I am looking for a self-portrait by probably a late Renaissance painter called something like Illusionist or Magician or . . .which has the artist painting - pointing his brush at the viewer to the right. It has green background with a boy standing by his side - it is about what we see and don't see the pictures that are created for us (among other things).
I desperately need it for a class where it appears in a video.
Anyone any clues from such crap description ?
bump - as it is getting late at night and I am trying to find it before I go to bed
You can take a frame from the video, save that as an image, then use TinEye Reverse Image Search to find the image and similar images throughout the Internet.
Ah well - I give in ! and off to bed without it. thanks for help
ah, look what I found. this sounds like the painting, but it is by Charles Willson Peale, an American artist. It is from The Staircase Group.
a painting of his sons, Titian and Raphael. is this it?
here is the source site
http://hoocher.com/Charles_Willson_Peal … _Peale.htm
No unfortunately - it is maybe late Renaissance by one of the biggies of hte period and it shows the artist painting himself - as though he is painting the other side of a mirror, or on glass where we stand this side of it - to his right is a boy, who he is painting on the canvas we cannot see. Please give in now as I have to go to bed and will feel guilty if you stay up all night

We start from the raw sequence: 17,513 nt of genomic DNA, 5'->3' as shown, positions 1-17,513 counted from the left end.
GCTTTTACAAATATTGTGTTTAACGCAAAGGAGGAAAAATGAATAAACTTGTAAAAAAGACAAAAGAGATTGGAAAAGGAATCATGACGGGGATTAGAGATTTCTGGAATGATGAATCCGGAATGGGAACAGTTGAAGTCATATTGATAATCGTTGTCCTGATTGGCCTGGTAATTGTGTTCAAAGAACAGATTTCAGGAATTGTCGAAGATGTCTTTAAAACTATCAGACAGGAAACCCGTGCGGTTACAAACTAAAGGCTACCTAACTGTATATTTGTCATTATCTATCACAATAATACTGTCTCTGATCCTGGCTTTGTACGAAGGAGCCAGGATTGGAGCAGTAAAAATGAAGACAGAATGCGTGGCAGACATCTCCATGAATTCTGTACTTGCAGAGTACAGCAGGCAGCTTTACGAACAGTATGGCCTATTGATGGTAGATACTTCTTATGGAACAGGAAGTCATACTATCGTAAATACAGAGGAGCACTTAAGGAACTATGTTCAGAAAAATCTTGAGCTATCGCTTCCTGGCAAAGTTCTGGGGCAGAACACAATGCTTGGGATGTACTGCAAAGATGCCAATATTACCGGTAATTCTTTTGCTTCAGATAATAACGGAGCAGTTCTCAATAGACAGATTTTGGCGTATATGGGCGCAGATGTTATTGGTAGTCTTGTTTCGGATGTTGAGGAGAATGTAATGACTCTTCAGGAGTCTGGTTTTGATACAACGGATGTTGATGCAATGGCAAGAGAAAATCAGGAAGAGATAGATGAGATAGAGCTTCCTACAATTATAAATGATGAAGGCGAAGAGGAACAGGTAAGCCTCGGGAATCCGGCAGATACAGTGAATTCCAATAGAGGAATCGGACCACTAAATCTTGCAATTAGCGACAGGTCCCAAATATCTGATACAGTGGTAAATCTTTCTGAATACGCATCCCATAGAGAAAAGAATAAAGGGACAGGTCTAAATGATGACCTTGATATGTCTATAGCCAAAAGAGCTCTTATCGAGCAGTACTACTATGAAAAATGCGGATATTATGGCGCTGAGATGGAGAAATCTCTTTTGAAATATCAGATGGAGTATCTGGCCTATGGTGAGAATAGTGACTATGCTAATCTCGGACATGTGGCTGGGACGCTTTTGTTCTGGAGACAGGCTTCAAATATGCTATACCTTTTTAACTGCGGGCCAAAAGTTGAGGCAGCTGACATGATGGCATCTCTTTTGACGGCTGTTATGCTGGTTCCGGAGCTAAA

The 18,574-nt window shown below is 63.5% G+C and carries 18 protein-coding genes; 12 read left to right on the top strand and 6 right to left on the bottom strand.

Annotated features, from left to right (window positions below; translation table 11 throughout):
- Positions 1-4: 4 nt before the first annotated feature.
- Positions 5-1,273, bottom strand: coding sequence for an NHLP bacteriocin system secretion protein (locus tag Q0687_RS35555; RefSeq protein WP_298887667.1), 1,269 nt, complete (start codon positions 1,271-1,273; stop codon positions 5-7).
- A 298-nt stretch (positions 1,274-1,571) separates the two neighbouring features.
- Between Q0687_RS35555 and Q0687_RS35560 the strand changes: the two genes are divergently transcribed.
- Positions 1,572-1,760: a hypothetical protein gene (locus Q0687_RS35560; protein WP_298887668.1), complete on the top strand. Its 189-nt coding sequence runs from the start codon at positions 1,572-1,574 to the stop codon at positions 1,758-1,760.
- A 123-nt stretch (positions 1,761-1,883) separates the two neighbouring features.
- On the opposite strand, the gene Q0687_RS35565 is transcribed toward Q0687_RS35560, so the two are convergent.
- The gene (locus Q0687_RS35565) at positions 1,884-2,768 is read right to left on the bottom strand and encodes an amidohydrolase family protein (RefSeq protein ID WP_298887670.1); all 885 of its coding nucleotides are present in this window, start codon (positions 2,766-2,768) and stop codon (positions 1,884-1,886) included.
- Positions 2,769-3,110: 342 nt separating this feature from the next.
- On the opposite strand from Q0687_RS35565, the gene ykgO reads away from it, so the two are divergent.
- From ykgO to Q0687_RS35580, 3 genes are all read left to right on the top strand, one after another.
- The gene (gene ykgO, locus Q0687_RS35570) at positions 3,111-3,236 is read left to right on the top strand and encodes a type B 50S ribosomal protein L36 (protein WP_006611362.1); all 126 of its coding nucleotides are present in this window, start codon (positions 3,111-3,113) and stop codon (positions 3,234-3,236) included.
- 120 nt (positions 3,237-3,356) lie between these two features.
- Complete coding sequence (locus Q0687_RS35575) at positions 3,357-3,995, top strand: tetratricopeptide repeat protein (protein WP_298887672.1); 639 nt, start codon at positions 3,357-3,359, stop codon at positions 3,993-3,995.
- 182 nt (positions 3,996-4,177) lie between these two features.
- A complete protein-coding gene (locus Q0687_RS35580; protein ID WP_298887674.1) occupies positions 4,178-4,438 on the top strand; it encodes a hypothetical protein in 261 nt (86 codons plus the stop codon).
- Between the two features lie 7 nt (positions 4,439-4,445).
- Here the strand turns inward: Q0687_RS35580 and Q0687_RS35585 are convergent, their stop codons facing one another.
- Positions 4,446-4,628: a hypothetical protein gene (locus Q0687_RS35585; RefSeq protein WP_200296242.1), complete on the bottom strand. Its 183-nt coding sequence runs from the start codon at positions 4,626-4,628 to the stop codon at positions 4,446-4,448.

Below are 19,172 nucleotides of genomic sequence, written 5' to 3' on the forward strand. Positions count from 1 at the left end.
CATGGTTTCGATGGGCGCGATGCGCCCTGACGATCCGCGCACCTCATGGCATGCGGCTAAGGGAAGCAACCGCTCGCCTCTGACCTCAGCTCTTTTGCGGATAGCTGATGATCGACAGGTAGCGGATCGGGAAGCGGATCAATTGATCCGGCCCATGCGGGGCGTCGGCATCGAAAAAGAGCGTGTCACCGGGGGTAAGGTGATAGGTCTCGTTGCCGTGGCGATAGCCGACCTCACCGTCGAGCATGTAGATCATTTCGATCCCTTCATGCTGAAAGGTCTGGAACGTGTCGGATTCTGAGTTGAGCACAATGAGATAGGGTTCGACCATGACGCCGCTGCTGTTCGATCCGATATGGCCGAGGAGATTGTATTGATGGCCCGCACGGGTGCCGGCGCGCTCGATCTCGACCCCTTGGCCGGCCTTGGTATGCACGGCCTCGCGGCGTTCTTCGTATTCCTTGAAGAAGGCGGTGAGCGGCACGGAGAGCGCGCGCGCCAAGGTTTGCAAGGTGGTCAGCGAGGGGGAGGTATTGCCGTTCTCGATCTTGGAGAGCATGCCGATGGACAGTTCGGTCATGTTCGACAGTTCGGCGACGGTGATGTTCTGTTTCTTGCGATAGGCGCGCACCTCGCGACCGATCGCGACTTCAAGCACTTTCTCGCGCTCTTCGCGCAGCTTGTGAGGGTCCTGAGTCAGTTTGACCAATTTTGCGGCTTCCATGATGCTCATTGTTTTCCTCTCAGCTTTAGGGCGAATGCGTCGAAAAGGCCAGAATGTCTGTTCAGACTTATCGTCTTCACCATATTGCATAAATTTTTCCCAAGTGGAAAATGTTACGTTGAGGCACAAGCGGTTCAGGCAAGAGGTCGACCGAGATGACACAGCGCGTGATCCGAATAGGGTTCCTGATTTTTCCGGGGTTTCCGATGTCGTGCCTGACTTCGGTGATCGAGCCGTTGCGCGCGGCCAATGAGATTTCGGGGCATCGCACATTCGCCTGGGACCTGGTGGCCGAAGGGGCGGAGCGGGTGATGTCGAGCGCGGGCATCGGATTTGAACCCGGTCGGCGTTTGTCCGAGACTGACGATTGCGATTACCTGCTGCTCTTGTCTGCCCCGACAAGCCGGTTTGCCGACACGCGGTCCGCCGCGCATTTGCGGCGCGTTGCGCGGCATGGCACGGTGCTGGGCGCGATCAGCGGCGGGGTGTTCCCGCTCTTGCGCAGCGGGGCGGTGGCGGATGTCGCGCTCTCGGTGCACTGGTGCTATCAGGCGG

Thanks also WE - I may come back to find out how to capture a video frame another day
I think there was a Dutch painter who did this but it also involves mirrors where, as you said, it's about what we see and what we don't see.
I have not heard of him, but he was also referred to as The Renaissance Man. on the source site, the description of the painting sounds like what china man is referring to.
Its high degree of detail and finish shows that the painting was clearly intended to be a trompe l'oeil "deception," an effect that Peale never attempted elsewhere. To enhance the illusion, he installed the painting within a doorframe in his studio, with a real step in front. Rembrandt Peale, another son, recalled that his father's friend George Washington, misled by Peale's artifice, tipped his hat and greeted the two young men as he walked by.
hope this helps china man.
oh, ok, well it was fun searching. I found a new artist.
go to bed china man.
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